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I'm experimenting using rotation on canvas, I have it now so each object has its own rotation. Without them rotating I can get around 400 objects on screen on a very low end computer and nearly 2000 on a normally stocked pc. when I factor in rotation more than 0, the performance drops at least a third!

Why is just changing the rotation slowing it down so much? Is this one of canvases weird hiccups?

I have a global rotation variable and at the beginning of drawing each object I:

ctx.rotate(globRot);
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which browser you use? "stocked pc" of what CPU grade? any display card? –  Raptor Oct 11 '11 at 6:29
    
some code snippet please ? –  DhruvPathak Oct 11 '11 at 6:29
    
On the by normally stocked I mean a decent computer bought within the last year. Nothing amazing, just decent. And the crappy computer is a very crappy computer that probably can't run xp. That's not really important though is it? I just added that for reference to how fast it is before rotation –  Isaiah Oct 11 '11 at 6:37
    
In my experience, rotation is not the problem. Take a look at some of the demos/benchmarks of fabric.js — kangax.github.com/fabric.js/demos –  kangax Oct 12 '11 at 17:35
    
Rotation does slow down and hits the performance. There are various substitute approaches, like using image sprite or caching the rotated images... –  Software Enthusiastic Feb 23 '12 at 18:16

2 Answers 2

For individual objects cache the rotations. Some of my findings.

Realtime rotation demo

Cached rotations demo (note move up using arrows to find the zombies)

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I guess a lot of time might be spent actually creating and multiplying the matrix for the transformation. If you can (find a way to) cache the transformation when it's not changing, that might help. Maybe.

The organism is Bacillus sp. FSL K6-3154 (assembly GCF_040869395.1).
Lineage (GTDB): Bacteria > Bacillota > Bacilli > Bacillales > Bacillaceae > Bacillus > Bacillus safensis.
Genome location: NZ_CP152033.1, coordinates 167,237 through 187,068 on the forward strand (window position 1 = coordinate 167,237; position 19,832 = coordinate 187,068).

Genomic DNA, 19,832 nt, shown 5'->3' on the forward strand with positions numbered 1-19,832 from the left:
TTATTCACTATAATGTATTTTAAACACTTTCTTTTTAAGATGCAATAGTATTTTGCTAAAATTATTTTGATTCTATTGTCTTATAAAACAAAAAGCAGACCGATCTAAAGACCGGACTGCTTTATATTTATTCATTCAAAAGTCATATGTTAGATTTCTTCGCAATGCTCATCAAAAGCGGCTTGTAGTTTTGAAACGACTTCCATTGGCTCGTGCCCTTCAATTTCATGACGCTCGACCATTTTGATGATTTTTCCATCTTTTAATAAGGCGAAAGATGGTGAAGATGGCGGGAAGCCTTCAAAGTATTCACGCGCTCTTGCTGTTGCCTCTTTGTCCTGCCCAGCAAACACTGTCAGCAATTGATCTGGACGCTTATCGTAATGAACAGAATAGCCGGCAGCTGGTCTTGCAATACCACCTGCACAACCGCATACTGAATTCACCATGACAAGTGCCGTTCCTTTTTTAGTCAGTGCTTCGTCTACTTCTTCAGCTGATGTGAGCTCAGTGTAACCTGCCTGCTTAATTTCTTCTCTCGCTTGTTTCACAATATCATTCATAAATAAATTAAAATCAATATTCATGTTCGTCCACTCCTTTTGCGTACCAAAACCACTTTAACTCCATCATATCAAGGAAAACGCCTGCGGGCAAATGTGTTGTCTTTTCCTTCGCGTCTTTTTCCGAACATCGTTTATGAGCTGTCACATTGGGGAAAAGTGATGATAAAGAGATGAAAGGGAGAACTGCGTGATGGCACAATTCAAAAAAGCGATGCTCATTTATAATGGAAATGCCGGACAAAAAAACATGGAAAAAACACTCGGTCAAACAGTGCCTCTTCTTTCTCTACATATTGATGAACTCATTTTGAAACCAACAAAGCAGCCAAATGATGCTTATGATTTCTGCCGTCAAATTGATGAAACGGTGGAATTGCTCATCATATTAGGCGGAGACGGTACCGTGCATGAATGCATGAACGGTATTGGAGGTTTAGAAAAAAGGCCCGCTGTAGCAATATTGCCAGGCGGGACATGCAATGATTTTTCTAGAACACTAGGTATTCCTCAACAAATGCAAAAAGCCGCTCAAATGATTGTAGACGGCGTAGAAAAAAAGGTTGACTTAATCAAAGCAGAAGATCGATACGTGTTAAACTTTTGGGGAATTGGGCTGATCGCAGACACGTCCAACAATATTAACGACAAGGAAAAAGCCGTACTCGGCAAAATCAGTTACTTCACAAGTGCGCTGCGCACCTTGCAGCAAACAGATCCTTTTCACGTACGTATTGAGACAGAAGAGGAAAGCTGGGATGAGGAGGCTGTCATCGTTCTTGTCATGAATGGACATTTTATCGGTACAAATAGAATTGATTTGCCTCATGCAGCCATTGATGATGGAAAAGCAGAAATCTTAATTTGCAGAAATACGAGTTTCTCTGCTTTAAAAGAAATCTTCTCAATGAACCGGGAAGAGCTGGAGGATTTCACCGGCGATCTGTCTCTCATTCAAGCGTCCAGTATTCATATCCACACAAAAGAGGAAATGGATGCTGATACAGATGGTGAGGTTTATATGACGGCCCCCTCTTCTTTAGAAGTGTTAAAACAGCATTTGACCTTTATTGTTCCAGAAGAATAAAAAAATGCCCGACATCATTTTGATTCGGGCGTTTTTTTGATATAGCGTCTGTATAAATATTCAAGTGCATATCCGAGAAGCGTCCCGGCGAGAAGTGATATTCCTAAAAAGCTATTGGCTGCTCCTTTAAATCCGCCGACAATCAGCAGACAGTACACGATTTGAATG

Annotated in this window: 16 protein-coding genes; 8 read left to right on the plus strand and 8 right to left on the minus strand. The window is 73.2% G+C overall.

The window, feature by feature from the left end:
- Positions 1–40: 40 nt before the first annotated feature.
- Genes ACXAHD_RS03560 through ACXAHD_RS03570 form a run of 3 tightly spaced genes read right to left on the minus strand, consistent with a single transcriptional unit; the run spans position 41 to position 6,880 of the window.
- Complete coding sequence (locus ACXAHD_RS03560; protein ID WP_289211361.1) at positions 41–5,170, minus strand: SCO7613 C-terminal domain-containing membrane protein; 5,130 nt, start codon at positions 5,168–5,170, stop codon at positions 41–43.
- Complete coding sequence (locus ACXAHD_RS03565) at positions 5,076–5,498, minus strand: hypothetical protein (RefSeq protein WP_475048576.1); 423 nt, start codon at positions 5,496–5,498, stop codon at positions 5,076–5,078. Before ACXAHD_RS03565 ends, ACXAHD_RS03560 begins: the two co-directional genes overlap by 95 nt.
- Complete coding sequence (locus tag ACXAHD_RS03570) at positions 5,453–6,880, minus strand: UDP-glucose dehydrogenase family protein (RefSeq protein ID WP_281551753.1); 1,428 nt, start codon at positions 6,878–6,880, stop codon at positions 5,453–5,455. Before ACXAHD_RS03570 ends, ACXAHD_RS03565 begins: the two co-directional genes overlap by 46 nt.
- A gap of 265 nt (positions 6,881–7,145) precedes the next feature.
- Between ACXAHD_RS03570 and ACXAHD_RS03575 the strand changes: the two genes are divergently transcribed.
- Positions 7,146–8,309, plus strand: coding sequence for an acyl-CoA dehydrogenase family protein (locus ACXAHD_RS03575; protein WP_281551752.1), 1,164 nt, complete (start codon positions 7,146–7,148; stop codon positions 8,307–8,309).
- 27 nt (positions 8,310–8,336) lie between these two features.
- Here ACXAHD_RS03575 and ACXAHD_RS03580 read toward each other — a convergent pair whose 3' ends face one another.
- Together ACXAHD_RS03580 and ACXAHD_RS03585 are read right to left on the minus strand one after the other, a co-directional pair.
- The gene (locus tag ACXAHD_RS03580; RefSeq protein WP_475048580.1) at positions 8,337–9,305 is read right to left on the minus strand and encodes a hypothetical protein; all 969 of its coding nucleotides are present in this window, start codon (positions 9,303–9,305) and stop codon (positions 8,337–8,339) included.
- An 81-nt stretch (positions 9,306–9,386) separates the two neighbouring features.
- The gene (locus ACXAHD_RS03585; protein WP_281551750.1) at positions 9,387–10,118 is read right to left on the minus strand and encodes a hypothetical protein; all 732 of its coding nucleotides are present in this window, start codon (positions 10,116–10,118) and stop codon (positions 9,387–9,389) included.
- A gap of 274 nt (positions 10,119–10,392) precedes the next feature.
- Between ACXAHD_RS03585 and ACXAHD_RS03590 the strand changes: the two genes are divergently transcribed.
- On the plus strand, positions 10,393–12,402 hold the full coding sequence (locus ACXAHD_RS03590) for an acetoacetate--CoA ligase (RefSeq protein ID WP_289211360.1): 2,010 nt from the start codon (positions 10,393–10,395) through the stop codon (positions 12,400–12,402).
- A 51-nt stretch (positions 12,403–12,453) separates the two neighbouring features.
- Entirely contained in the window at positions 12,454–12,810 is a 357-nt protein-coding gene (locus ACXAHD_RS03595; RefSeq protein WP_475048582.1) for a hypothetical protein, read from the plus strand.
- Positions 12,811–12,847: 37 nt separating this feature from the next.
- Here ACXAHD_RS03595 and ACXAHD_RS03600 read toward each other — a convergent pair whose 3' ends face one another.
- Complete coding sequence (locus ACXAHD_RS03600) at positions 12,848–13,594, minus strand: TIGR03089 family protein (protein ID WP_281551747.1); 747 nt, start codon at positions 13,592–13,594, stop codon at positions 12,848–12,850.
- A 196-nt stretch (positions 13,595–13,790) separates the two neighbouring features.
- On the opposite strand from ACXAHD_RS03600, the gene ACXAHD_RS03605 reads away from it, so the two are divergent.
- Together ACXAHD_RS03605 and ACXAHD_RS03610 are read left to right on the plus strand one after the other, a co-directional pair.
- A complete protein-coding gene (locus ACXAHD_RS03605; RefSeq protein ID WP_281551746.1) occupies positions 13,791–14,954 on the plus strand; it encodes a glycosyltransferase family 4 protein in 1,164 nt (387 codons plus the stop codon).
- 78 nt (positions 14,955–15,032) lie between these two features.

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That's what I feared. I really hoped to have rotation for everything in this as I wanted a rotating camera –  Isaiah Oct 11 '11 at 6:40
    
This was just a hunch anyway. But um -- if you want a rotating camera, then why do would you rotate each object separately instead of rotating (-camera.rotation) before drawing anything? (I might be misunderstanding what you're doing anyway...) –  AKX Oct 11 '11 at 6:51
    
To emulate a camera rotating I'd have to rotate each object being drawn. In truth that's actually what's being done in any game, it's the object moving and rotating, not the camera. not sure about 3d games –  Isaiah Oct 11 '11 at 17:16
    
To emulate a camera rotating around its Z axis (in a 2D game, that's the only axis of rotation anyway) you'd rotate the entire rendering (as it were) matrix of the scene before drawing anything. This way all of the positions and angles of the objects will "naturally" also get rotated correctly. A Jsfiddle demonstrating this: jsfiddle.net/jWv8J/2 –  AKX Oct 12 '11 at 7:32

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